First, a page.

Unless your idea of fine dining includes eating a room-temperature slab of grey beef from a warming tray at a highway rest stop while sitting in the stuffy sleeping compartment of your semi, the cold sweat prickling your skin as you pray to come down smoothly from the benzadrine you've been taking to stay awake for three days to make your next pick-up, you probably haven't had occasion to eat at Carl's Jr.
While the “Breakfast Burger” may not be a new menu item, it's often overlooked in the avalanche of biscuit-based breakfast options at the chain, each overflowing with double portions of meat, double portions of sausage, or double portions of bacon and sausage. All those biscuits are distracting. You can get an omelet on your biscuit. You can get guacamole on your biscuit. You can get strawberry jam on your biscuit. You can get gravy, ham, or another biscuit on your biscuit.
But tucked away among all these insipid biscuits lay another option, a quiet bit of gut-thunder peeking out between the orange juice and the hash brown nuggets, a breakfast item that answers the question no one has been asking since the dawn of time: “How can cheeseburgers be eaten for breakfast?”
Name: Carl's Jr. “The Breakfast Burger”
The Pitch: Charbroiled All-Beef Patty, Egg, Bacon, American Cheese, Hash Brown Nuggets and Ketchup on a seeded bun.
The first thing you notice about the Carl's Jr. Breakfast Burger is the weight. It lays heavy in its paper sack, the full weight of a beef hamburger patty augmented by a full additional portion of scrambled egg, bacon and hash browns smooshed right into the bun. Before you even unwrap the package, you can almost see all of the plans you had for the day leaving you, your ambitions swirling the drain with the self-respect that you already lost last week.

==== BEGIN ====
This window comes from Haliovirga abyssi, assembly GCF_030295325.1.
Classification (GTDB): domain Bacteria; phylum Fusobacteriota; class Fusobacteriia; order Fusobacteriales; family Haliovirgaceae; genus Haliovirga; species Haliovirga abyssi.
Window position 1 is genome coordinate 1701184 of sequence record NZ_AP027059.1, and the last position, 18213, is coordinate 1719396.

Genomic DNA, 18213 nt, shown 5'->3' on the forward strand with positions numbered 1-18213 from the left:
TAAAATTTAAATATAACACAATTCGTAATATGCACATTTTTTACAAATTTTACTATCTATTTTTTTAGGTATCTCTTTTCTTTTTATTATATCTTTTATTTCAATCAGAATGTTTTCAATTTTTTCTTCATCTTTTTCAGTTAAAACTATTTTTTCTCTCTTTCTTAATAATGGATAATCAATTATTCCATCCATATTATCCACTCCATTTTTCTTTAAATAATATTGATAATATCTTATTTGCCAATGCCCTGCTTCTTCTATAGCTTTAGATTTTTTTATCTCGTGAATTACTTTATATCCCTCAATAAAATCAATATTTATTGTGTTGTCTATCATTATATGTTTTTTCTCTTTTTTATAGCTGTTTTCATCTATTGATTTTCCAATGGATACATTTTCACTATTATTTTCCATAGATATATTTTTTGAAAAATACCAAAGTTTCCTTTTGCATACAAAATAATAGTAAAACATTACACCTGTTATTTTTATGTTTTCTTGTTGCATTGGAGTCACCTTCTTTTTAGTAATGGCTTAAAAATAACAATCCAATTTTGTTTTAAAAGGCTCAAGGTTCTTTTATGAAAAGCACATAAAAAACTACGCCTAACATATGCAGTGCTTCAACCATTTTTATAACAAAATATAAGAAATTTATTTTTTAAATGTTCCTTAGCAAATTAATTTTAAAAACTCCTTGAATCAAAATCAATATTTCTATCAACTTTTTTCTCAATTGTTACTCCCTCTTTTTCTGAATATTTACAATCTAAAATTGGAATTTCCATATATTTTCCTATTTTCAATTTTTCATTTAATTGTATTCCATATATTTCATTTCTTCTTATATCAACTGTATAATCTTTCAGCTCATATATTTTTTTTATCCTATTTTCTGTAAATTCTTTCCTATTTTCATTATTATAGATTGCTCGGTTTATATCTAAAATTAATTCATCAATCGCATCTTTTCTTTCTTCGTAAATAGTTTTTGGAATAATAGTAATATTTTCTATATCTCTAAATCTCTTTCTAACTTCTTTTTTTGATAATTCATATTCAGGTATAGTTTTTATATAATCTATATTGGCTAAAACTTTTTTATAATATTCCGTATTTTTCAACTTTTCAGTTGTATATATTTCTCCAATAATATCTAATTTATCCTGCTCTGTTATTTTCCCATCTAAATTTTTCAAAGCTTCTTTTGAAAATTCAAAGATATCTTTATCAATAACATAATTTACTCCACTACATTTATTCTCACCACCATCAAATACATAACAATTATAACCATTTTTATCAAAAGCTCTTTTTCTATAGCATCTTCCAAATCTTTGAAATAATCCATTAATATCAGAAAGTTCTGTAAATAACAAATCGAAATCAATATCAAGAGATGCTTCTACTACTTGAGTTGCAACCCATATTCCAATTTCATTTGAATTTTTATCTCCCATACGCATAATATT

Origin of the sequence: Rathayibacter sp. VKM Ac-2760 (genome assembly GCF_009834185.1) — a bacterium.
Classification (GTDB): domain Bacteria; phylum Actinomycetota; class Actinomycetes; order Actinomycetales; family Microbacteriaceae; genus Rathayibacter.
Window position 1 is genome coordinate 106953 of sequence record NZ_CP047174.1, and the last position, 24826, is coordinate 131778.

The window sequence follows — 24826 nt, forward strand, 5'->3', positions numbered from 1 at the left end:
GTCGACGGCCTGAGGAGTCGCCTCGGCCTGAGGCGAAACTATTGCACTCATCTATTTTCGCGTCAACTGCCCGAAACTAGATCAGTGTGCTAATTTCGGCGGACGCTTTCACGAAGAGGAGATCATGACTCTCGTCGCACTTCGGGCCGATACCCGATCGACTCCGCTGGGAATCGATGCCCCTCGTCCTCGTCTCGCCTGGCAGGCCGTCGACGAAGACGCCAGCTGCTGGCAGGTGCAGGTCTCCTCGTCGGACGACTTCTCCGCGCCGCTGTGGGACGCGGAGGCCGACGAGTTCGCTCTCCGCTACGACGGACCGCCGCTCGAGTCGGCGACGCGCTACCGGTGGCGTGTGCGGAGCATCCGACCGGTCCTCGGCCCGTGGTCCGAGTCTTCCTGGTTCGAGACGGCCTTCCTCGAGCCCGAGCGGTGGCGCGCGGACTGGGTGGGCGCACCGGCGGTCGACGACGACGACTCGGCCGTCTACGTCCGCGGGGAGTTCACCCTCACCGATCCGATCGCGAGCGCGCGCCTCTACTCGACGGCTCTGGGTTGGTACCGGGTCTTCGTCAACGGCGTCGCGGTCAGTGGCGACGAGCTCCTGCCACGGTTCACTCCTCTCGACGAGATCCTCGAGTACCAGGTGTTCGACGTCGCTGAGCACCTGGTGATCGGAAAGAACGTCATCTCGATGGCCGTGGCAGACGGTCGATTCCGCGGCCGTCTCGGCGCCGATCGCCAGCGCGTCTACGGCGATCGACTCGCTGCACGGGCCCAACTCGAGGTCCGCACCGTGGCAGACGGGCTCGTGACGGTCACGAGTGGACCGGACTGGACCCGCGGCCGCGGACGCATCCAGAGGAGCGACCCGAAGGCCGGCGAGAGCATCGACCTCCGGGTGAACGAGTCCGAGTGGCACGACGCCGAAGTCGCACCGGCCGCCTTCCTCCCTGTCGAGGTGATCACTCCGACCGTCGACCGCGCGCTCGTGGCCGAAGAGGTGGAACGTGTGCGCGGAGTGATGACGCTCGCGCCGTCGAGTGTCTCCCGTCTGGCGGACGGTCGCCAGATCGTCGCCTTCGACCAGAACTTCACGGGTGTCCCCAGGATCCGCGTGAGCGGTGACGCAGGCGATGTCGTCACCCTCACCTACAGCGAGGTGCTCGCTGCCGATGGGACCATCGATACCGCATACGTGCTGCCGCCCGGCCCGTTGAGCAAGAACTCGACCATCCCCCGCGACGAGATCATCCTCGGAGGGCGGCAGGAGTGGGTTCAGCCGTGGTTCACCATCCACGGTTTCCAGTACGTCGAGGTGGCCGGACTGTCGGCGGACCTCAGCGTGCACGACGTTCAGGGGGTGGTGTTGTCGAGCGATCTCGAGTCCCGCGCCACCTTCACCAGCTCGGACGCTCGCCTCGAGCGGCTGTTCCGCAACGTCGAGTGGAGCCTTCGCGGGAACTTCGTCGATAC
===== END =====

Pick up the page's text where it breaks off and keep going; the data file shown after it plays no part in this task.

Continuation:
After unwrapping the burger, the second thing you notice is that it seems to have been prepared in the lavatory of a moving Greyhound bus to Minneapolis. Everything is the same temperature as the air you're already breathing, and the dried-out husk of the blistered burger patty sits uncomfortably dry against the mush of greasy hash browns that were applied by the fistful by a hormonal teenager. The bacon is so thin as to be nearly transparent, and the egg is a lifeless standard-issue fast food scramble packet.
The only beacon of hope in the entire sad affair is the melted river of bright yellow processed cheese smeared on top of the whole mess, gluing all of the disparate components together in a haunting reflection of your own slipping ability to hold your life together for one more day.
So how does it taste? It tastes primarily like artificial liquid smoke flavoring, a flavor that's generally unwelcome at nearly any time of day, but particularly at breakfast. Your brain can't quite cope with the fact that the meat you're eating this early in the morning isn't sausage. The hash browns promise crunch and substance, but disappear into an oily mash at the bottom of the burger, leaving only the strong flavors of ketchup and a frozen hamburger patty made from the meat of hundreds of different cows lingering on your pockmarked lips.
It's not a bad idea, necessarily. Indeed, a burger topped with scrambled eggs and bacon almost seems like the next logical step in breakfast sandwich excess. However, the execution of this concept at Carl's Jr. is so jaw-droppingly bad, it's enough to make you wish you'd never thought of the whole thing, or maybe even ever gotten out of bed that morning.
At 800 calories, 43 grams of fat, and 1380 milligrams of sodium, if you're in a position where extremely limited funds mean you need to absorb as much salt and fat as possible with only a few dollars to spend for the whole day (that is, if you are either a college freshman learning to eat by yourself for the first time, or are someone who earns their living by reciting street poetry), the Carl's Jr. Breakfast Burger will have you off to a great start. But maybe you should just call your mom instead. It's her birthday and we know she'd love to hear from you.
Malcolm Bedell blogs about cooking and food weirdness at From Away and Spork & Barrel, and is the co-author of “Eating in Maine: At Home, On the Town, and On the Road.” Follow him on Facebook, Twitter or Instagram. Want more Squid Ink? Follow us on Twitter or like us on Facebook.
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